by Louise Belfrage
News Editor, The WIP
Yesterday, August 8th, was an auspicious date, symbolically, for China – it was one year to the day before the 2008 Beijing Olympics. Unfortunately, a well known and extremely effective activist and frequent spokesperson for the Tibetan independence movement, Lhadon Tethong, the Executive Director of Students for a Free Tibet International, was detained by the Chinese authorities on undetermined charges. She had been in China for only six days while covering the human rights situation at the one-year run-up to the Olympic Games.
• Ms. Tethong, a Tibetan woman born and raised in Canada, had been working tirelessly for a decade to build a powerful youth movement for Tibetan independence. She had spoken to countless groups about the situation in Tibet, most notably to a crowd of 66,000 at the 1998 Tibetan Freedom Concert in Washington, D.C. She had also built a large following on her blog, Beijing Wide Open.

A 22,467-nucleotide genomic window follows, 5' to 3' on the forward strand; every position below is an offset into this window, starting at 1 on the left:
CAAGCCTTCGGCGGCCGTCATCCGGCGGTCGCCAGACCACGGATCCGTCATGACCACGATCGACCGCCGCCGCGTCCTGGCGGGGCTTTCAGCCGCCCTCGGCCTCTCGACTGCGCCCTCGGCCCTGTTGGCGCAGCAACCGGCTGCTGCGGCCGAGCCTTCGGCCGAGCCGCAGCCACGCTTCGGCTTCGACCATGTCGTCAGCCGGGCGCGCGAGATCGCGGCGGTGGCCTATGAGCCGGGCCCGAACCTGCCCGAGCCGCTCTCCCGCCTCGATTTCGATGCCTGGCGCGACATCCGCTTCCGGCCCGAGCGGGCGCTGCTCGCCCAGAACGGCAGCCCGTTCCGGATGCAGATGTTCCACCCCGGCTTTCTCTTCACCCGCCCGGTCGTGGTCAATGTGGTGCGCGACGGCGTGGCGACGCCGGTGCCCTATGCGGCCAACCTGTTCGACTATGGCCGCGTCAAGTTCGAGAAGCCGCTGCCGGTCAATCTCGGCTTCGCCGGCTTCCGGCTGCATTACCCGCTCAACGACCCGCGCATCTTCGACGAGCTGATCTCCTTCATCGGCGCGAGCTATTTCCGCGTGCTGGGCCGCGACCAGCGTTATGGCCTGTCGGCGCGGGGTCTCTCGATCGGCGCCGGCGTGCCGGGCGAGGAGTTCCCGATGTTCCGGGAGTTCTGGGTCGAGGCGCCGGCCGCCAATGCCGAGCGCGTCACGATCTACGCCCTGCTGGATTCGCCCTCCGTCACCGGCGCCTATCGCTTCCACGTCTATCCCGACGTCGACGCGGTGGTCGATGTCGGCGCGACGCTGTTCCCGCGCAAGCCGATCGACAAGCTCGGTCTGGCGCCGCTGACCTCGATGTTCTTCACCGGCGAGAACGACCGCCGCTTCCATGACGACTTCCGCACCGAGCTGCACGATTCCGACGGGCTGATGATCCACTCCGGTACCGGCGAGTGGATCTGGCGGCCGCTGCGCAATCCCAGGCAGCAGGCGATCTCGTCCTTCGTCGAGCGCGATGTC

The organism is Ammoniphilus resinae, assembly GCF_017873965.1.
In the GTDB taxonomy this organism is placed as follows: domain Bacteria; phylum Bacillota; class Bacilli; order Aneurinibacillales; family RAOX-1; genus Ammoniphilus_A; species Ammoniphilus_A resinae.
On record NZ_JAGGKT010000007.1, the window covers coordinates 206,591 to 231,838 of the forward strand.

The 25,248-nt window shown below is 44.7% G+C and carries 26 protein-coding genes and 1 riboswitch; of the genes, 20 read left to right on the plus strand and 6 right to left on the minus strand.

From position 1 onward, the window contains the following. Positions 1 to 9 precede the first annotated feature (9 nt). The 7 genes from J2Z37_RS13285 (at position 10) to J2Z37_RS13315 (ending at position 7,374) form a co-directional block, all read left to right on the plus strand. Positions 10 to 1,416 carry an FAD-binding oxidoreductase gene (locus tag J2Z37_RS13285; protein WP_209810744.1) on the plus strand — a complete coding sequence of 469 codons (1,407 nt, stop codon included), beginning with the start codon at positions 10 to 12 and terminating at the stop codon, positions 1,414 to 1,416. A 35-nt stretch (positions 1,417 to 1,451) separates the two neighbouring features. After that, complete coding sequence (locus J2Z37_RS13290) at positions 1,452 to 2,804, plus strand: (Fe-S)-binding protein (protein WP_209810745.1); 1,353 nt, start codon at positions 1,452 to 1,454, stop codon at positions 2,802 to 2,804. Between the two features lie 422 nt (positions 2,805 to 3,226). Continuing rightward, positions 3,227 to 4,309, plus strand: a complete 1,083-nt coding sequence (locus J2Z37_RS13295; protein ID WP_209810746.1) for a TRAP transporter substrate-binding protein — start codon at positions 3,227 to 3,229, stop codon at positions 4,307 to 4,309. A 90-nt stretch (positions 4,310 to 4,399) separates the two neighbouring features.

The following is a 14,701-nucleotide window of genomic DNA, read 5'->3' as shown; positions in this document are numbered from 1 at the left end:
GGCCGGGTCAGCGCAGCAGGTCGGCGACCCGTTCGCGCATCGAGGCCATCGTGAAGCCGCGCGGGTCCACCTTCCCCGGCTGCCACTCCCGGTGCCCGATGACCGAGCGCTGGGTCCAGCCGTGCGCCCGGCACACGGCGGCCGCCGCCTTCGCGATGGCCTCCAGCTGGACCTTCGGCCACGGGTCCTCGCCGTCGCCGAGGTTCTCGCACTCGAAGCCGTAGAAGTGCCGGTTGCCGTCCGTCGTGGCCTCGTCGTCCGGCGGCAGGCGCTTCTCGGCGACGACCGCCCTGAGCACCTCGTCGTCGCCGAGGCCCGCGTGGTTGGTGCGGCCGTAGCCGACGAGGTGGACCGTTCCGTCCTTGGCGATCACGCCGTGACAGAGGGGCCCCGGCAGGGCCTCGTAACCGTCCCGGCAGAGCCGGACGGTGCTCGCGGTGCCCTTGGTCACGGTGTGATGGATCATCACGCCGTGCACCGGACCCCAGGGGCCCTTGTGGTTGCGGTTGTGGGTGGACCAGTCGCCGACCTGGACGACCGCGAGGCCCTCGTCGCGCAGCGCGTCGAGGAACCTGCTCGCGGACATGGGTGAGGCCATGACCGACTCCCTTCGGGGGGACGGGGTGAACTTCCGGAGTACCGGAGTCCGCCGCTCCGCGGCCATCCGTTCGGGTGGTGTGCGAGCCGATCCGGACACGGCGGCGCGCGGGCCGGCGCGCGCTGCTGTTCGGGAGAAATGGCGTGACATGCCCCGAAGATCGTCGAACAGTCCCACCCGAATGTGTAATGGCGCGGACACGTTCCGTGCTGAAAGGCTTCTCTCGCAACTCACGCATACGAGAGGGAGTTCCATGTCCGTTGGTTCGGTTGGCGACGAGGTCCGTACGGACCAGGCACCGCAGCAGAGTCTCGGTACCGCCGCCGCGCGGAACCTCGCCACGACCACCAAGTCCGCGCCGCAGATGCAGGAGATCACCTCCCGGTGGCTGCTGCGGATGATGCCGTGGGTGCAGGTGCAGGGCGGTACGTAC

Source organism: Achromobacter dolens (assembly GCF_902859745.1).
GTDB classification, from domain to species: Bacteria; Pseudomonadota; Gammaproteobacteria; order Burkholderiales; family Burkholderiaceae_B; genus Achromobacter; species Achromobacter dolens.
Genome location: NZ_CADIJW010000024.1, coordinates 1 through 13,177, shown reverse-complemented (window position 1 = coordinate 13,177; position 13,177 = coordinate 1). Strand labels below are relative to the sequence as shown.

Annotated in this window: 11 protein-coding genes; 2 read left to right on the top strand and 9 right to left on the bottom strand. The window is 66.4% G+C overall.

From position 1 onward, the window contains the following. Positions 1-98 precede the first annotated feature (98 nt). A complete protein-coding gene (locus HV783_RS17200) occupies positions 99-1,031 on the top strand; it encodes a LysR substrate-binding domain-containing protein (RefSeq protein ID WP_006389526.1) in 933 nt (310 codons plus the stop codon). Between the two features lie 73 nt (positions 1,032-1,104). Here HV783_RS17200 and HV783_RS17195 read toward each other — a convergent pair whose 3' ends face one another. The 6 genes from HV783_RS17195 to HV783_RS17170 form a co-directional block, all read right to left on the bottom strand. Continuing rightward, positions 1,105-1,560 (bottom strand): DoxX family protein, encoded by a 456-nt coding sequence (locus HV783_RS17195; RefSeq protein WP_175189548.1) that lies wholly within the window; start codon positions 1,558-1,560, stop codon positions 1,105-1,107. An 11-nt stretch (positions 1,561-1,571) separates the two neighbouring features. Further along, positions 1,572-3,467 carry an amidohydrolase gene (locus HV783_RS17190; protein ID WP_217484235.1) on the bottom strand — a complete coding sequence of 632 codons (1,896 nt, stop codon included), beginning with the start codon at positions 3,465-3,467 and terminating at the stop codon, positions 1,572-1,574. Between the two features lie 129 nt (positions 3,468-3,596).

Lhadon Tethong, Executive Director of Students for a Free Tibet
, gives a speech in New York City on March 10th, 2007. Photo courtesy of Students for a Free Tibet. •
By the third day of her stay, her blog had become increasingly popular, especially in Tibet, where many saw her visit to China as courageous and inspiring: she was putting her own freedom at risk for the cause of Tibet. Before being detained, Ms. Tethong had said, “The Olympics is an opportunity to push China for change, and it’s our responsibility to take the mask off the face of the Beijing regime.”
At first, the Chinese authorities had ordered only a few security officers to follow Tethong, but by the 5th day there were up to 30 plain clothes “minders” (aka plain clothes security agents) as well as vehicles following her every step.
Tethong had reported on the action that took place on the morning of August 8th at the Great Wall: the hanging of a “Free Tibet” banner by six international activists. She began her coverage of the arrests by saying, “I am at a loss for words. This morning, six amazing people of conscience risked their lives to defend the Tibetan people.” These six -- three Americans, two Canadians and one British citizen -- were detained after two hours, on charges that they threatened national security. The whereabouts of the six activists are still unknown.